Sant Angelo dei Lombardi is a town in Avellino. It was from this town that Vincenzo Petito along with his 18-year-old daughter, Carolina, and 16-year-old son, Gaetano, would begin the long journey to America.
What drove Vincenzo, then 41 years old, to make this journey is a matter of conjecture. No stories have been passed down explaining or even hinting at why he was willing to move his family to a country whose language he could neither speak nor understand. In addition, the move necessitated separating his family for a time as his wife, Maria, and their two young daughters, Concetta and Angela Rosa, would remain in Sant Angelo until Vincenzo and the two older children were somewhat established in America. No doubt, there were stories circulating in Sant Angelo about how much opportunity there was in America and how well other paisanos were doing there, but the San Angelese were as well known for their boastfulness as were the Calabrese for their stubbornness. Vincenzo was unlikely to have been swayed by such stories. More than likely, the decision to go to America wasn t so much a result of what America promised, but rather of what Italy denied. Sant Angelo was mostl! y a community of peasant farmers, and when bad weather in the 1880s devastated crop production many in the town no longer had a means for supporting their families. This very well may have been the case with the Petito family. In any event, on or about April 17, 1891, Vincenzo, Carolina, and Gaetano traveled to Naples where they boarded the SS Brittania. On May 1, 1891 they arrived in New York City.
In 1883, construction of the Brooklyn Bridge was completed. The bridge joined lower Manhattan to downtown Brooklyn. Among other things, the bridge facilitated the establishment of an Italian-American community in downtown Brooklyn. Prior to the bridge s construction, most Italian immigrants settled a short distance from the Battery, their point of disembarkation, along Mott, Mulberry, and Elizabeth Streets. As that community became overcrowded, they moved uptown in Manhattan to East 106th Street. Now they began to settle in downtown Brooklyn. Gaetano and his two children found a place on Tillary Street and Canton (later changed to St Edwards) Street, a few blocks from the Brooklyn Navy Yard.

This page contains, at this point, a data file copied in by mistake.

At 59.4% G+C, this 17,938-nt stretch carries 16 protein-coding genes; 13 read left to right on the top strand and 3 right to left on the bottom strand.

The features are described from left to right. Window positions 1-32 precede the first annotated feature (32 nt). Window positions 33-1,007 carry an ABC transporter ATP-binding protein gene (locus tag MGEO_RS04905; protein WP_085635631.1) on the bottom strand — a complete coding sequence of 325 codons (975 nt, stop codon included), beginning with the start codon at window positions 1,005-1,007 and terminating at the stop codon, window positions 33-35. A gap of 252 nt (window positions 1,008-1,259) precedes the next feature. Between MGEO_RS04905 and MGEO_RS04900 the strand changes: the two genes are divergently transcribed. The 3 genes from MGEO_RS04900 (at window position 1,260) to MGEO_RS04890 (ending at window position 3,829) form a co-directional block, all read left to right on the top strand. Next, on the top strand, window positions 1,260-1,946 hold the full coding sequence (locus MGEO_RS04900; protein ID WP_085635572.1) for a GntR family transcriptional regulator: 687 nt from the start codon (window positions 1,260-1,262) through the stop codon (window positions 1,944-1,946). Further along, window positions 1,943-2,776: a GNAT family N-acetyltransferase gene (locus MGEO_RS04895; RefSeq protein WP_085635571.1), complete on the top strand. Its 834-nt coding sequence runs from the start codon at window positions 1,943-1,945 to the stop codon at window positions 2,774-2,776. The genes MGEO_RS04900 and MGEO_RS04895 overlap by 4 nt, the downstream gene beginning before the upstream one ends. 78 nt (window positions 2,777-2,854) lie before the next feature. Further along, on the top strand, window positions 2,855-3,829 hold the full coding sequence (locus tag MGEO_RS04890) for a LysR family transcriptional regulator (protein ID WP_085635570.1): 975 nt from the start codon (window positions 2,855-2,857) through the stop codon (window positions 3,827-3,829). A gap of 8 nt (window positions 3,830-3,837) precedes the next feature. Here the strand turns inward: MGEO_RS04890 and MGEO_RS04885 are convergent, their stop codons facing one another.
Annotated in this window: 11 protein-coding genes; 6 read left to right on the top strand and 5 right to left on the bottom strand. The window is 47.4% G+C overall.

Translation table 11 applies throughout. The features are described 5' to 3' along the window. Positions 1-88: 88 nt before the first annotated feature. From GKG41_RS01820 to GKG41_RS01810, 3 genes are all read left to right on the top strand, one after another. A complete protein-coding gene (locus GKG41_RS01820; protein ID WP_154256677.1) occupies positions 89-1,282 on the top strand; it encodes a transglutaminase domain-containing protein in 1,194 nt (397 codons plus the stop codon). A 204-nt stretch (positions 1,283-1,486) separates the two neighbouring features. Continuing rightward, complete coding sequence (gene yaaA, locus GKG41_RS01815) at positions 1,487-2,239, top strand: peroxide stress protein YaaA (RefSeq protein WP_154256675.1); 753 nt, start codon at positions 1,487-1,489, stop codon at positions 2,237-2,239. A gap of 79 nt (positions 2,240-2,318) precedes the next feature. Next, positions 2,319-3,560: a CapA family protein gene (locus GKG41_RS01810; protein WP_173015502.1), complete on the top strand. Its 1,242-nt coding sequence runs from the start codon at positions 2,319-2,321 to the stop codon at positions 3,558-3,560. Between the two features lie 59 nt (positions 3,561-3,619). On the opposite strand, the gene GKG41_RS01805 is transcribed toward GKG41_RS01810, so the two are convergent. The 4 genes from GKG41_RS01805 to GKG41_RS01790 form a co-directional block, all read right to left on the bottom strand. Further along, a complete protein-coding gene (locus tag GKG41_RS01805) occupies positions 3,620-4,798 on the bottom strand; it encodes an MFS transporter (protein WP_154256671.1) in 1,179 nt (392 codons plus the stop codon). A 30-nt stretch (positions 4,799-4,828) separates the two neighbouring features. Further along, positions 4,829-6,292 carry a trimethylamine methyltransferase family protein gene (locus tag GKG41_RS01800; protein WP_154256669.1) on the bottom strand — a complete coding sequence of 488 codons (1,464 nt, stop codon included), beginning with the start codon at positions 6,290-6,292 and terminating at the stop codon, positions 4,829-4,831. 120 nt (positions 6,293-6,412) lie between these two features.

This area of downtown Brooklyn ran north-south from the Navy Yard to Dekalb
Avenue and east-west from Hudson Avenue to Washington Park. It was largely
an Irish and German neighborhood prior to 1890 when the Italians began
moving in. In the next thirty years, Italian immigrants would pour into
the area making it Brooklyn s largest Italian community. The neighborhood
with all its inherent dangers must have seemed safe enough because within
five months, Vincenzo sent for his wife, Maria, and daughters Concetta
and Angela Rosa. They arrived in New York on October 30, 1891. Also traveling
with them was a Francesco Sepe, 16 years old, apparently a relative of
Maria whose maiden name was also Sepe. All four proceeded to the apartment
in the Tillary-Canton Street area. Maria appears to have gotten to America
just in time because in three weeks her eldest daughter, Carolina, would
On November 22, 1891 in a church located at 35 President Street in Brooklyn,
Carolina Petito of 56 Canton Street, daughter of Vincenzo Petito and Maria
Sepe, married Amato Castellano of 56 Canton Street, son of R. Castellano
and Rosaria Chuisano. Witnesses were Pasquale Cardone and Trena deLiberato.
The bride was 18 years old and the groom was 20. The marriage would prove
very advantageous to Carolina s brother, Gaetano, who years later would
become a business partner of Carolina s husband in a bar, Castellano and
Petty Liquors, located at 179 Navy Street. The best man at the wedding,
Pasquale Cardone, may also have played an important role in the formation
of the business.
If you would like to write to Dan Cappiello use the form below.